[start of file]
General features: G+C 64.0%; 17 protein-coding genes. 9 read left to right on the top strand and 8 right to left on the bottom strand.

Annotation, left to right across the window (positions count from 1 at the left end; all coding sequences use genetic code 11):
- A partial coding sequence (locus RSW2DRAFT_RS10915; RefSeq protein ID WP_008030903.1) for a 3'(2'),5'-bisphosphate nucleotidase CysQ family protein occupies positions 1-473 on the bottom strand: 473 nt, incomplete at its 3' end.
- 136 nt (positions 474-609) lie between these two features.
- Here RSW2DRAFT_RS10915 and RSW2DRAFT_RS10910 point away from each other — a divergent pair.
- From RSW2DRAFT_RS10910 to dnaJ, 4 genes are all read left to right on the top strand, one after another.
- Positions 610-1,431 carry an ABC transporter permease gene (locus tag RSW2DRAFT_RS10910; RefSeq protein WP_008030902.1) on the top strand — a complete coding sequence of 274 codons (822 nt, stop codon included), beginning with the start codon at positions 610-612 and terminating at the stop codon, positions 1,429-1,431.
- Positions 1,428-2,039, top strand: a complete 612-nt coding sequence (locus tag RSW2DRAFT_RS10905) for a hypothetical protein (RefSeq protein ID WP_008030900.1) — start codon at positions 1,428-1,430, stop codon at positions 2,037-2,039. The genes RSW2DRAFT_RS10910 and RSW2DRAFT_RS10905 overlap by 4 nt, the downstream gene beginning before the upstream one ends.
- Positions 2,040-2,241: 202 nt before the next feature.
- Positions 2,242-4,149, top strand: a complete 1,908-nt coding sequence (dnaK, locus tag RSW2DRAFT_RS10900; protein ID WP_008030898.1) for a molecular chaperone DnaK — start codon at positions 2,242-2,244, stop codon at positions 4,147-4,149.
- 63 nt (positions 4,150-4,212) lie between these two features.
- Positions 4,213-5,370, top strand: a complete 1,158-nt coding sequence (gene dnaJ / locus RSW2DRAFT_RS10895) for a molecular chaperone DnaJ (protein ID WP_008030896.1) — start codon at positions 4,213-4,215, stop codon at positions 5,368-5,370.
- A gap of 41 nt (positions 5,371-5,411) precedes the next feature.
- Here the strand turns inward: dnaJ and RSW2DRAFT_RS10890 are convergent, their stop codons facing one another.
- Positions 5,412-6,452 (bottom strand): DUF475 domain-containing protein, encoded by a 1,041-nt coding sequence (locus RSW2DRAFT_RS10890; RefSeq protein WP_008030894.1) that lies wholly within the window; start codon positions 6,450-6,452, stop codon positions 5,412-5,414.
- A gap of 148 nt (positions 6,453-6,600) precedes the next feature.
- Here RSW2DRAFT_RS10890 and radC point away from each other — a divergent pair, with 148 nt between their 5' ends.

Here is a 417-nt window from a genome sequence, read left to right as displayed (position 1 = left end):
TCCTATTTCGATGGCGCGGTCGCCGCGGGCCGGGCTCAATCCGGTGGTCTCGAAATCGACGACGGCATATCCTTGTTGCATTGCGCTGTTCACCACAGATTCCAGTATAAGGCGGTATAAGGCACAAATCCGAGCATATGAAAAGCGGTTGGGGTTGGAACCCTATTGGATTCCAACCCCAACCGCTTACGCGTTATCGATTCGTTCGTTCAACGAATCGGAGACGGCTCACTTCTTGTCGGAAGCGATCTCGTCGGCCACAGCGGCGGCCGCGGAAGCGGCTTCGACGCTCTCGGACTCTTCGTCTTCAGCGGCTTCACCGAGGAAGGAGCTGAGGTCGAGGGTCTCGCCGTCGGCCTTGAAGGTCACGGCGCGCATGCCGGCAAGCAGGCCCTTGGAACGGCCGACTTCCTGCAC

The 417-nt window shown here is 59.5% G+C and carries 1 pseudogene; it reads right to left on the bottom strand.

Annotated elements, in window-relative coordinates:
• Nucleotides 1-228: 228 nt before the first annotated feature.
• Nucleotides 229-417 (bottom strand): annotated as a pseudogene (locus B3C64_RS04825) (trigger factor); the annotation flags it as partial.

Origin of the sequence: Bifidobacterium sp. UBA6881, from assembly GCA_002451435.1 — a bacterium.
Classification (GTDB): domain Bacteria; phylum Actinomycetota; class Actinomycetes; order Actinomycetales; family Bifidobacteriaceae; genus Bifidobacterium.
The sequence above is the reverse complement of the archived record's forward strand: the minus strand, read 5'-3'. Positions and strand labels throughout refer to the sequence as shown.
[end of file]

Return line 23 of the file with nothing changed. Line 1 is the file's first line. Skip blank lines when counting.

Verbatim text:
• Nucleotides 229-417 (bottom strand): annotated as a pseudogene (locus B3C64_RS04825) (trigger factor); the annotation flags it as partial.